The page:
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Your constantly-updated definition of Flowcharts and collection of topical content and literature

What are Flowcharts?

Flowcharts are diagrams of user flows and tasks in processes. Designers use these versatile tools to visualize the interactions in designs and present easy-to-understand maps of designs to stakeholders. They connect labeled, standardized symbols with lines to show everything users might do in interactive contexts.

“You cannot understand good design if you do not understand people; design is made for people.”

— Dieter Rams, Industrial designer and pioneer of “less is better”

Author/Copyright holder: LucidChart. Copyright terms and license: Fair Use.

LucidChart has an intuitive drag-and-drop interface.

Map out New Designs and Evaluate Existing Ones using Flowcharts

In user experience (UX) design, designers use flowcharts mainly to plot how users move through an interface, such as an app, to achieve their goals (e.g., to purchase clothes online). They describe the relationships between pages/screens and show all interactive possibilities—the starting points, actions required, moments of decision and endpoints—as users encounter and use interfaces. They also aim to account for the various factors that impact users’ interactions (e.g., busy environments). Since flowcharts are highly visual, they’re valuable reference points throughout projects. Flowcharts have a standardized set of:

  • Symbols e.g., typically, a rectangle represents an app screen or webpage, a line with an arrow represents the direction users move through a user flow, and a diamond represents a decision point where users must choose an option (so, it’s crucial to show all the directions users can go); and
  • Conventions – e.g., you present data from left to right and top to bottom.

As paper or digital deliverables, flowcharts represent interactive sequences at two levels:

  1. User flows – Overviews of the complete process of steps which users might take through a whole app, service or website (e.g., from accessing a webshop’s landing page to confirming purchases).
  2. Task flows – Specific aspects of the above (e.g., just the checkout process).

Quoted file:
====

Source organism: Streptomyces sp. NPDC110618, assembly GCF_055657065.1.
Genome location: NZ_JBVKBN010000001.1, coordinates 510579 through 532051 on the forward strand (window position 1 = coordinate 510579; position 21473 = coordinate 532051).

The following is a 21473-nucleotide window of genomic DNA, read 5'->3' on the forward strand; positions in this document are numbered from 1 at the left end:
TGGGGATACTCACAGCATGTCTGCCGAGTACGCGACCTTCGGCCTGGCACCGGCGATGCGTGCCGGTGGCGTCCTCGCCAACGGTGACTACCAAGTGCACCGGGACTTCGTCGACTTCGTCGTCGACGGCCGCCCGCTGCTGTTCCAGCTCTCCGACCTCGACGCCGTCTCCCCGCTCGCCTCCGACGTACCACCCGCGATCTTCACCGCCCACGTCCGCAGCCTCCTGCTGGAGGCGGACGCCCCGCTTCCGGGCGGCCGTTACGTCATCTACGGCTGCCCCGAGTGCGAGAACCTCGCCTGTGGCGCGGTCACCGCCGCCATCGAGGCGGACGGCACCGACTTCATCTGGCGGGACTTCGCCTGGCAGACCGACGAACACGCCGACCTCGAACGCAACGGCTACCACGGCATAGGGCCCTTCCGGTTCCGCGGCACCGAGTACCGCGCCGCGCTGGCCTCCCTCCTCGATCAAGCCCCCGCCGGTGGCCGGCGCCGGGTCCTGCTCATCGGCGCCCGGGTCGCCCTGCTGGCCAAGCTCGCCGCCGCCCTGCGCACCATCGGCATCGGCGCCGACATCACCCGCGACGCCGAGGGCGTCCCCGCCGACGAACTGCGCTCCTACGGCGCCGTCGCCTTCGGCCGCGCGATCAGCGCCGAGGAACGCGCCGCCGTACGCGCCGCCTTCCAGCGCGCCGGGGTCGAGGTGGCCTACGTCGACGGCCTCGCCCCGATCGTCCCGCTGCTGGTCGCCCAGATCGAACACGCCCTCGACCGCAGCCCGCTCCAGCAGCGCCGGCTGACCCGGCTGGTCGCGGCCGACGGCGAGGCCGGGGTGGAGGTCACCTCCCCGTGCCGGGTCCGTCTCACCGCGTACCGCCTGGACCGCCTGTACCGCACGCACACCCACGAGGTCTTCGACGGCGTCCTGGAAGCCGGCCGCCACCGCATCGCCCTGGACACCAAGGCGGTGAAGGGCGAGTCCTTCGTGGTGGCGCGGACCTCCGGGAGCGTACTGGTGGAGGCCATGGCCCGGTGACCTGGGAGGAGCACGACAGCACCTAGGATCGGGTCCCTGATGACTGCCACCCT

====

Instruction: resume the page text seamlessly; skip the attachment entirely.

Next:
You can use flowcharts especially effectively to:

  1. Visualize interactions for ideation and exploration – to:
    1. Account for all possible interactions (at the start of the design process, to shape user flows).
    2. Evaluate your design’s efficiency – anytime during or after development: e.g., you can spot a user flow which takes too many steps to complete, or a dead end that will likely confuse users (e.g., if they find an item is out of stock and don’t know what to do next).
  2. Present to stakeholders:
    1. Internal stakeholders can examine flowcharts whenever you need approval/buy-in before you can proceed to prototyping (although time and resource constraints might suggest you just prototype instead).
    2. External stakeholders (e.g., clients) can understand your project’s scale and scope when you use a flowchart to help explain how your UX deliverables will ultimately appear.

Paper flowcharts work best here, as your design team can easily erase and redraw these while bouncing ideas around.

Create Flowcharts that Capture Realistic Experiences and All Possibilities

You can dissect even the most complex processes into concise, attractive flowcharts on paper or choose from an array of software to create digital flowcharts with varying features (e.g., real-time collaboration, drag-and-drop functionality). Popular flowcharting UX tools include LucidChart, Microsoft Visio and OmniGraffle.

To accurately reflect what your users experience via a flowchart, it’s best to define:

  1. Your users and their needs through UX research.
  2. What you want your solution to help users do.
  3. The tasks and subtasks from point of entry to goal completion: From a point of entry (e.g., when a user Googles and finds your site), you can break each task (e.g., purchasing tickets) into 4–8 subtasks (from clicking an app to completing checkout).
  4. Decision points: Discover the critical times users must think about their activities, and how they’ll form impressions of your product/design.
  5. Various paths users can take: Map out task sequences so users can complete actions easily and without wondering how to use your product/design. (In seamless experiences, users shouldn’t have to think about your product/design itself.)

Your best flowcharts will show you empathize with users at each stage corresponding to their customer journey maps.

Author/Copyright holder: icrosoft. Copyright terms and license: Fair Use.

Microsoft Visio is a flowchart tool which a similar UI to the Microsoft Office suite of apps.